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Most of ERATO subsequent work was done with cognitive ingeneering methods and tools. On the opposite, our team worked on a more brute force approach, trying to apply some of the results of research in the Artificial Intelligence field in the 80s and early 90s. The brute force approach had significant results in this area, especially in game theory and related computer programs, showing that "many things for which we had at best anthropomorphic solutions, which in many cases failed to capture the real gist of a human's method, could be done by more brute-forcish methods that merely enumerated until a satisfactory solution was found" (Berliner).
Our modelling of uncertainty is partly based on ERATO results, and on the analysis of aircraft trajectories compared to the result of traffic prediction tools; in our model, the uncertainty increases linearly with time along the axis of the aircraft movement, while it remains constant along the axis orthogonal to the displacement. This is consistant with aircraft navigation, which is extremely precise regarding the heading, while uncertainties on speed are high for many different reasons.
We say that planes are likely to be in conflict (we call this "potential conflict") when their uncertainties bounding box have an intersection in the future (around 10 to 20 minutes, depending on the simulations made). However, potential conflicts do not always become real conflicts, and it is then useful to wait before solving the conflict until uncertainties diminish. However, waiting too long might turn the conflict into an unsolvable one (this dilemna is well known by air traffic controllers).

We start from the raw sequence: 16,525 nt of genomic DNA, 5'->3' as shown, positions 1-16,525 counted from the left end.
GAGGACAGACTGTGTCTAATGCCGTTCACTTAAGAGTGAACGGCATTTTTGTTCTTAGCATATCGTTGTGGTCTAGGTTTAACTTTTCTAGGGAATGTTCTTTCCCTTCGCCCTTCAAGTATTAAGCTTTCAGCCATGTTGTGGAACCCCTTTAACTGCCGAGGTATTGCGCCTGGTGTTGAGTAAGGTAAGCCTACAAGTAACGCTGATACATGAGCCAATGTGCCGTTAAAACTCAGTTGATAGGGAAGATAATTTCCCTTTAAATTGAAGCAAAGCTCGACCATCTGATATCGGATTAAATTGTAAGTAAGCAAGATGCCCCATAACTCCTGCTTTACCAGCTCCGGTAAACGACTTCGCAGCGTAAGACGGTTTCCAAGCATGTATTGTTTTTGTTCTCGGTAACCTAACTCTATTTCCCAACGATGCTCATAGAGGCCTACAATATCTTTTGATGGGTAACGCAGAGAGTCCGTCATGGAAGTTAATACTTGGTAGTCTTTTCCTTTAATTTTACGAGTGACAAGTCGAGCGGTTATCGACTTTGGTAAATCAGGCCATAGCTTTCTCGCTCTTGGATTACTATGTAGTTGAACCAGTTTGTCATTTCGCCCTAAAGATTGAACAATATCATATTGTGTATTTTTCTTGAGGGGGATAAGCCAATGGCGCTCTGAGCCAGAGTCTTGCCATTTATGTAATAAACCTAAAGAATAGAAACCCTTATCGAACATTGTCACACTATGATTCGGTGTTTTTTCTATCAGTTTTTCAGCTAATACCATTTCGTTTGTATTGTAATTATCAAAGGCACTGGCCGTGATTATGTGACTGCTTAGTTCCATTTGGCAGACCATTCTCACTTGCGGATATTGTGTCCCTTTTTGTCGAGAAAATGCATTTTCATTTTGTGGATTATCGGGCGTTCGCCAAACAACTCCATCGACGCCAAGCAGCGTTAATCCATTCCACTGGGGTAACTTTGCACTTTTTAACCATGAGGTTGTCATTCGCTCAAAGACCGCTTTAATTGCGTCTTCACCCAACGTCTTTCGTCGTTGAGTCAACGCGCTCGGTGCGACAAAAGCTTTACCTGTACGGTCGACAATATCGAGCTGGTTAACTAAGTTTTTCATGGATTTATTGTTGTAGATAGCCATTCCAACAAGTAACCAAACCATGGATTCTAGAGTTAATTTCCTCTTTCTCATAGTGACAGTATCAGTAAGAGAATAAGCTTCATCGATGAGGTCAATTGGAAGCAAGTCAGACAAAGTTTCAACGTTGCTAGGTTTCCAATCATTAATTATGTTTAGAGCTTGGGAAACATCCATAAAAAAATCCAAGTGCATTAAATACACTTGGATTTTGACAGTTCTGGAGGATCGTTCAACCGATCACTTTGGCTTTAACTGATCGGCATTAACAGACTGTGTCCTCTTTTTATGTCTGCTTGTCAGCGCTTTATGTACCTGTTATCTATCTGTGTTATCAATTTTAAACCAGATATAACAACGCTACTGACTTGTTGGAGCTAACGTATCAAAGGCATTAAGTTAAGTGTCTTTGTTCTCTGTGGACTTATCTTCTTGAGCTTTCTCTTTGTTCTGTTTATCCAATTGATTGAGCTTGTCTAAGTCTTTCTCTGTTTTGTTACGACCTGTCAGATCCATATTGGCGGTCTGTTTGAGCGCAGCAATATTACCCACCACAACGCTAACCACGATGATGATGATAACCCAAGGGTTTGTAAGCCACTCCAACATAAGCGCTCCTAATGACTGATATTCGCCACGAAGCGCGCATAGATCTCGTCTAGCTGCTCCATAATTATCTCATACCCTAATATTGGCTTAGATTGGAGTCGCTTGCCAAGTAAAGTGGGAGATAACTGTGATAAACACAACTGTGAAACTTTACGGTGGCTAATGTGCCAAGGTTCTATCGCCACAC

On the following example, the behaviour of our model is demonstrated:
At the start of the computation window (when planes are still far from the resolution point), the uncertainties bounding box is large, and thus a potential conflict is detected. The algorithm finds a solution, but also finds that it is not urgent to solve the conflict. So nothing is done. A few minutes later, uncertainties have diminished, and the potential conflict disappears, making resolution useless.
The algorith was designed to minimize the number of manoeuvers to solve conflicts, and also to minimize also the total length of deviations. On the example below, the algorithm finds a solution for a 4 aircraft conflict by just moving 2 of them.
The algorithm uses only very simple manoeuvers: ddeviation of 20, 20 or 30 degrees and offsets. The following example shows an offset resolution for a 5 aircraft conflict.
The conflict resolution problem is too complex to be solved by deterministic algorithm (it is NP complete), and we are using stochastic algorithms to find solutions. These algorithms do not always find the best solution, so we tested them on classical cases where the optimal solution is known. On the following example, the algorithm is tested on a classical symmetric problem where the best solution is known (all aircraft must turn of the same amount in the same direction). That's exactly what the algorithm finds:
The algorithm was also tested on more complex problems, such as the following ones:
All the above examples are only "toy examples", to demonstrate the behaviour of the algorithm on simple problems. One of the main task of the ERCOS project was to integrate these algorithms in the CAYS/OPAS traffic simulator to test them on rela traffic data. Now, ERCOS can solve all conflict in the european airspace. The publications below give more accurate description of the project results.
ERCOS has been one of the main project of our lab for many years. It was not implemented in operational systems, but had a serious influence on ATM research. Its ideas are, for example, the basis of the ERASMUS resolution algorithm (see Jacques Villiers original paper on the SAGES project homepage).
All publications of LOG are available here.